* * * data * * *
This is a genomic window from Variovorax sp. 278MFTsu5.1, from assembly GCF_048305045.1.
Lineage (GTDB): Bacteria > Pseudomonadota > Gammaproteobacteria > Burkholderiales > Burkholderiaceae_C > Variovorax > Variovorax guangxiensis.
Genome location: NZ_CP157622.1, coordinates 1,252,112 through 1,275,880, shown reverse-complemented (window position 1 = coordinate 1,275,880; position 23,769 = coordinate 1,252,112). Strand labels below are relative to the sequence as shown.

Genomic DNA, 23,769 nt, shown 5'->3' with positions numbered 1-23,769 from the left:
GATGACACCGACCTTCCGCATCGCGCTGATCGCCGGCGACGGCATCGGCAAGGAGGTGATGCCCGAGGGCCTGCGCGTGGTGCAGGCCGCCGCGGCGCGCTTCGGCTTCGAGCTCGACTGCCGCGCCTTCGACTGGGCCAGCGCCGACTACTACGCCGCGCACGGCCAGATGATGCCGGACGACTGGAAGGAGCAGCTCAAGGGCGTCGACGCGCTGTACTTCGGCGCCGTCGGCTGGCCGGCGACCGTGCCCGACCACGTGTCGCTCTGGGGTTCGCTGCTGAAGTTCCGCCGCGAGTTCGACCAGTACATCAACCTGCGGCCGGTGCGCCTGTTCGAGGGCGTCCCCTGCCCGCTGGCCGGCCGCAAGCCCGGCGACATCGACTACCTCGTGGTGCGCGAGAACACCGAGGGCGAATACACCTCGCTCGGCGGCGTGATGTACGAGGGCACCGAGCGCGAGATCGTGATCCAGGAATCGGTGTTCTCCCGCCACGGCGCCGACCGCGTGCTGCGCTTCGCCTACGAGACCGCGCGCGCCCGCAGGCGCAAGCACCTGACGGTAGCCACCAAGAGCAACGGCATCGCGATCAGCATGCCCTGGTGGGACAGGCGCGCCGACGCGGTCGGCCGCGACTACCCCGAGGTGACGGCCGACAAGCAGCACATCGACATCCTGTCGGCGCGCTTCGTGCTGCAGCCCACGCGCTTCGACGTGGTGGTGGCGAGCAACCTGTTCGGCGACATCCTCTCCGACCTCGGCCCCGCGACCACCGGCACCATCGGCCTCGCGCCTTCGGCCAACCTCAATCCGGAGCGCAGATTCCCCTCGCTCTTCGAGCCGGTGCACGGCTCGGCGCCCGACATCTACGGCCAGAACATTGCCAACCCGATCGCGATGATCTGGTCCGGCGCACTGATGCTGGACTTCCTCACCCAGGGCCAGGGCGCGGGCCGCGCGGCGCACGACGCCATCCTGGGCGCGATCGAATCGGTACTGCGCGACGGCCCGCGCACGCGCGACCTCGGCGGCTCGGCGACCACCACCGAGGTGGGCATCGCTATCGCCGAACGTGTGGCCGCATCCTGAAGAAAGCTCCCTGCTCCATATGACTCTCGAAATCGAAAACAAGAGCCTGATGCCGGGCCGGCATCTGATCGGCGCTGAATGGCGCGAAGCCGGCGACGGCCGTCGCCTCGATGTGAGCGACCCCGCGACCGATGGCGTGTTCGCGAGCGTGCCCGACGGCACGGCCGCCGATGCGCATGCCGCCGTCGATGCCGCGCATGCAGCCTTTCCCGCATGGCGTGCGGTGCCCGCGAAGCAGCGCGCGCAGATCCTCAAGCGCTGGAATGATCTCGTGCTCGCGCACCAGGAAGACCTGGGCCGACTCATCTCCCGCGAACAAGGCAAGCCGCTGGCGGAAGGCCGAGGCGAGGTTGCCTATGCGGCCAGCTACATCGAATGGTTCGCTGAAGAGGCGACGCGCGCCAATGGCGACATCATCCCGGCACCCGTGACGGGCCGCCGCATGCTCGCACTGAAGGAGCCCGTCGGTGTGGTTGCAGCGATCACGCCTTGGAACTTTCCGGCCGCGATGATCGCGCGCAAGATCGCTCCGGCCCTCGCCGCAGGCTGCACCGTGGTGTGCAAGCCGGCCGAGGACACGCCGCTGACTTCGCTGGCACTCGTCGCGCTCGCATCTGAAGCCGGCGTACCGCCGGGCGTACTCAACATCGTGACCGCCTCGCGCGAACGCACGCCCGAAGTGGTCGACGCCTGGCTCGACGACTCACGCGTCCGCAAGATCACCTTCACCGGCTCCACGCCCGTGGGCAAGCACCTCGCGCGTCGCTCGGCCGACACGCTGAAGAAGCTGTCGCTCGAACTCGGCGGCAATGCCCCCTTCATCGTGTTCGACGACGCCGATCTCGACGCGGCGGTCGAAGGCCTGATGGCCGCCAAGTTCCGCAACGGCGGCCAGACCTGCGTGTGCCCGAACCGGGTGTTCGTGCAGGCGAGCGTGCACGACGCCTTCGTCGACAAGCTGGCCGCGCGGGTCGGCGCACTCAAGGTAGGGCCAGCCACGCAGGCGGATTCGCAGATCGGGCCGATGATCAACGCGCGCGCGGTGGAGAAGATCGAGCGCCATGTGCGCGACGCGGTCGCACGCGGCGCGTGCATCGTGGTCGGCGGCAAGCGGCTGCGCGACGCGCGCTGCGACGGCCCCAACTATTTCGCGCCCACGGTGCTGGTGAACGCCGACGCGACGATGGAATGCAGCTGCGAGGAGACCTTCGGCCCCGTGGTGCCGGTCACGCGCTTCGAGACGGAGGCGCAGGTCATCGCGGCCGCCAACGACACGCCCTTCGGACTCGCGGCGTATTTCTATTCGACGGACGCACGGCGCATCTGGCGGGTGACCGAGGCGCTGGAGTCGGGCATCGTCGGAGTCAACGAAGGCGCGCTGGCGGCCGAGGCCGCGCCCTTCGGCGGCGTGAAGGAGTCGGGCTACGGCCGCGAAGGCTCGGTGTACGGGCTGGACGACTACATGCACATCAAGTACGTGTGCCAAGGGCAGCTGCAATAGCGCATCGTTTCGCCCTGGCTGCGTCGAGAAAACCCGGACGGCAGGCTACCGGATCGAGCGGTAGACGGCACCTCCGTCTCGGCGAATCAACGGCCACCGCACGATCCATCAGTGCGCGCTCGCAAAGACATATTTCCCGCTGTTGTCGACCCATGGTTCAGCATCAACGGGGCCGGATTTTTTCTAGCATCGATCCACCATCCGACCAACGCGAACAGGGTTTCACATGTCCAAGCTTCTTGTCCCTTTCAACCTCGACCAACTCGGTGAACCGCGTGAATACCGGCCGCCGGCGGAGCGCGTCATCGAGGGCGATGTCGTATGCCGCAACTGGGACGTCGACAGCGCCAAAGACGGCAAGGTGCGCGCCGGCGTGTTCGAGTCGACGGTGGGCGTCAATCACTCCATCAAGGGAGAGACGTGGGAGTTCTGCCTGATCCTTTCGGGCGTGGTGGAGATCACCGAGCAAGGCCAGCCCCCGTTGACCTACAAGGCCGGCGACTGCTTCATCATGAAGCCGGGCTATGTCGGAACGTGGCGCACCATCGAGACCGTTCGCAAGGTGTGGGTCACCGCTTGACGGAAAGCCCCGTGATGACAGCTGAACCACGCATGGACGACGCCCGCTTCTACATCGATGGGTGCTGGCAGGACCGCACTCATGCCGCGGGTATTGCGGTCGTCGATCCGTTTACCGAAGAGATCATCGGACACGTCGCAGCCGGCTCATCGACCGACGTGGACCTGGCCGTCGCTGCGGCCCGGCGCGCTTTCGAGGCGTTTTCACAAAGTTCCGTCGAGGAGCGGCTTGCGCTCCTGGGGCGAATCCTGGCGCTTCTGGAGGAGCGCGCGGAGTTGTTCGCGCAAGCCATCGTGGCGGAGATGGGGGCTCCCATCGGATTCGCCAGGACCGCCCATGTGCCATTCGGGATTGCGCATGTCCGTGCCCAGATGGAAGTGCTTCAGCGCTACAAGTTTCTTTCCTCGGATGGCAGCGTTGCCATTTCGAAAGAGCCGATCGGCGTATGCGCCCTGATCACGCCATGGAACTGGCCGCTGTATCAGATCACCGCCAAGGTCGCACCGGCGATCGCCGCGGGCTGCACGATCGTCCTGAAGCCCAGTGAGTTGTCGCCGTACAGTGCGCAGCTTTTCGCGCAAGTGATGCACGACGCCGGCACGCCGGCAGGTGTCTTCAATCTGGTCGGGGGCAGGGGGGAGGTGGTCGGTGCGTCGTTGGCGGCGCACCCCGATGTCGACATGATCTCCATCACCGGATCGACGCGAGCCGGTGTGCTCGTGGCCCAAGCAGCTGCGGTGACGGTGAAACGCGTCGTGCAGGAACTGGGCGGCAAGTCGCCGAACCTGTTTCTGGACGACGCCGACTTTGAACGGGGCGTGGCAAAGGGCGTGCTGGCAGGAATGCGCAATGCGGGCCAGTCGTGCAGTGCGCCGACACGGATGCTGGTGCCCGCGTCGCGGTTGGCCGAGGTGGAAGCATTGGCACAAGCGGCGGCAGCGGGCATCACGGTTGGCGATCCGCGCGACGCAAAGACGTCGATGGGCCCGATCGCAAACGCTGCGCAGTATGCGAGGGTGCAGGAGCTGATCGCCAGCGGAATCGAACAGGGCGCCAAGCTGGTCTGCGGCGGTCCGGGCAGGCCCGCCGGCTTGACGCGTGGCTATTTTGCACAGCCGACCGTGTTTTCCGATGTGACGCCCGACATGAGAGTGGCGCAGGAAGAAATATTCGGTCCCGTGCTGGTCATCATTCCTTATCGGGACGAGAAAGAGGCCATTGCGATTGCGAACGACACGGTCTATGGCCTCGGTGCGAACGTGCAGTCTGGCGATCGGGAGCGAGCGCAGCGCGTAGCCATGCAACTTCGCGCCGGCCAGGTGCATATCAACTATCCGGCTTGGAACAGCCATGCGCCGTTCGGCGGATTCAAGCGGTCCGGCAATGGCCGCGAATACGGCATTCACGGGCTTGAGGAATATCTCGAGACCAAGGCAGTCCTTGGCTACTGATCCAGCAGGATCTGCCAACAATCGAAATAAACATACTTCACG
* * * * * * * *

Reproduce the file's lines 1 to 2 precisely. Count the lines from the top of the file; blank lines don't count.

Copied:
This is a genomic window from Variovorax sp. 278MFTsu5.1, from assembly GCF_048305045.1.
Lineage (GTDB): Bacteria > Pseudomonadota > Gammaproteobacteria > Burkholderiales > Burkholderiaceae_C > Variovorax > Variovorax guangxiensis.